> superpowers. These misconceptions carry over into the business world
> and can seriously confuse potential employers.
> The Misconceptions of Managers
> According to a recent study done by the nonprofit National Industries
> for the Blind (NIB), out of 3.5 million blind Americans of working
> age, a walloping 70 percent are not employed. And of the 30 percent
> working, the majority work for blind organizations.
> One major reason blind people struggle to find employment is that
> public misconceptions of the blind affect hiring managers perceptions
> of potential candidates who are visually impaired. Id like to break
> down a few of these  put out by the NIB study  and discuss why these
> misconceptions are fallacies.
> Among hiring managers, most respondents (54 percent) felt there were
> few jobs at their company that blind employees could perform, and 45
> percent said accommodating such workers would require considerable
> expense.
> The reality is that a blind person can do any job that involves a
> computer, and there are a slew of adaptive tech toys that make most
> jobs accessible, such as a portable scanner to read printed material.
> As for the purported expense, according to The American Foundation for
> the Blind, most accommodations cost less than $1,000, a negligible
> amount for a serious business.
> Forty-two percent of hiring managers believe blind employees need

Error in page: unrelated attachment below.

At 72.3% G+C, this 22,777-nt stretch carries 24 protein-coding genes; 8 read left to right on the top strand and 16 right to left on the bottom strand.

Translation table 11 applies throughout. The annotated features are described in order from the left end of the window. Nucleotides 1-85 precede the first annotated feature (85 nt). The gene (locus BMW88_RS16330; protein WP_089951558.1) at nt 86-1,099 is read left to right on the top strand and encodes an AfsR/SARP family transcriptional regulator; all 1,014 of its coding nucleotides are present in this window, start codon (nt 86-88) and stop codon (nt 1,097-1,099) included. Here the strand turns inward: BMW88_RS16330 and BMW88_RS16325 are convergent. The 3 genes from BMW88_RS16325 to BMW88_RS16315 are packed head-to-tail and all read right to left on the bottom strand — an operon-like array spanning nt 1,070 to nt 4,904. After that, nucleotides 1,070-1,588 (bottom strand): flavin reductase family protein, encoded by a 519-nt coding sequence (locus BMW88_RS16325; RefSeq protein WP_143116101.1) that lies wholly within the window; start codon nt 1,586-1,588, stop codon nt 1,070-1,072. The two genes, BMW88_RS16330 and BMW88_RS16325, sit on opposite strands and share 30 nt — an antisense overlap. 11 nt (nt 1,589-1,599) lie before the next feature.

> someone to assist them on the job; 34 percent said blind workers are
> more likely to have work-related accidents.
> This fear can be attributed to some of our common idioms, e.g., Its
> like the blind leading the blind. This phrase implies poor navigation
> skills, when the reality is that blind people often have superb
> orientation skills due to hours of training by mobility experts. Far
> from being clumsy, the visually impaired have an attention to detail
> that most sighted people lack. Insurance statistics back this up:
> Blind people actually have better safety records than their sighted
> colleagues.
> Nineteen percent of hiring managers believe blind employees have a
> higher absentee rate.
> In reality, blind people dont actually miss more time from work. A
> DuPont study, completed during a 25-year span, found that disabled
> people, in general, have better attendance than 90 percent of their
> non-disabled colleagues.
> The Realities of 2013
> The disabled did not get their rights during the Civil Rights movement